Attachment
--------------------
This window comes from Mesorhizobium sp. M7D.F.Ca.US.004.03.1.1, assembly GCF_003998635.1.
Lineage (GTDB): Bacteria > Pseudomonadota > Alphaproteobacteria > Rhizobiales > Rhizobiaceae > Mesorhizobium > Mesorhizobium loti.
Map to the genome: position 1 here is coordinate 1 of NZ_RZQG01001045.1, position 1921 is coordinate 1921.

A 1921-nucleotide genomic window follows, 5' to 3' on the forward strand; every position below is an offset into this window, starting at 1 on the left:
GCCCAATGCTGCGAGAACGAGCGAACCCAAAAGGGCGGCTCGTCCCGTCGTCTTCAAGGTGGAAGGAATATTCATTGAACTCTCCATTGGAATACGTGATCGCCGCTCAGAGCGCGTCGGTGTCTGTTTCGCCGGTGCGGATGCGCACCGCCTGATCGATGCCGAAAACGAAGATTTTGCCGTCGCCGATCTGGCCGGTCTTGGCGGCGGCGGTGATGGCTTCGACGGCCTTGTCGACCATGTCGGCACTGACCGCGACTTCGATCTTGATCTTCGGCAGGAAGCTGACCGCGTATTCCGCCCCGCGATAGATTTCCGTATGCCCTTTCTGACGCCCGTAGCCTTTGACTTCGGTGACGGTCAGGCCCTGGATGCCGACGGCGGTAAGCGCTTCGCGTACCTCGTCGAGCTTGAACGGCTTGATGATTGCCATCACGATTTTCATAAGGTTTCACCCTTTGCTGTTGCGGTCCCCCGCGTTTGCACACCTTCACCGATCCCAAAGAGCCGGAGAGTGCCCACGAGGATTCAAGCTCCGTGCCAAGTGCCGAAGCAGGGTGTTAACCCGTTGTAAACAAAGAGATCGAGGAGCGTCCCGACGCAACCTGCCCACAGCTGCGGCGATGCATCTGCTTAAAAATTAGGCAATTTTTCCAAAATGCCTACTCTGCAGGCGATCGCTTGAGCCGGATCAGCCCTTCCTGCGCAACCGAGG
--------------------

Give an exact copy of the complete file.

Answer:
This window comes from Mesorhizobium sp. M7D.F.Ca.US.004.03.1.1, assembly GCF_003998635.1.
Lineage (GTDB): Bacteria > Pseudomonadota > Alphaproteobacteria > Rhizobiales > Rhizobiaceae > Mesorhizobium > Mesorhizobium loti.
Map to the genome: position 1 here is coordinate 1 of NZ_RZQG01001045.1, position 1921 is coordinate 1921.

A 1921-nucleotide genomic window follows, 5' to 3' on the forward strand; every position below is an offset into this window, starting at 1 on the left:
GCCCAATGCTGCGAGAACGAGCGAACCCAAAAGGGCGGCTCGTCCCGTCGTCTTCAAGGTGGAAGGAATATTCATTGAACTCTCCATTGGAATACGTGATCGCCGCTCAGAGCGCGTCGGTGTCTGTTTCGCCGGTGCGGATGCGCACCGCCTGATCGATGCCGAAAACGAAGATTTTGCCGTCGCCGATCTGGCCGGTCTTGGCGGCGGCGGTGATGGCTTCGACGGCCTTGTCGACCATGTCGGCACTGACCGCGACTTCGATCTTGATCTTCGGCAGGAAGCTGACCGCGTATTCCGCCCCGCGATAGATTTCCGTATGCCCTTTCTGACGCCCGTAGCCTTTGACTTCGGTGACGGTCAGGCCCTGGATGCCGACGGCGGTAAGCGCTTCGCGTACCTCGTCGAGCTTGAACGGCTTGATGATTGCCATCACGATTTTCATAAGGTTTCACCCTTTGCTGTTGCGGTCCCCCGCGTTTGCACACCTTCACCGATCCCAAAGAGCCGGAGAGTGCCCACGAGGATTCAAGCTCCGTGCCAAGTGCCGAAGCAGGGTGTTAACCCGTTGTAAACAAAGAGATCGAGGAGCGTCCCGACGCAACCTGCCCACAGCTGCGGCGATGCATCTGCTTAAAAATTAGGCAATTTTTCCAAAATGCCTACTCTGCAGGCGATCGCTTGAGCCGGATCAGCCCTTCCTGCGCAACCGAGG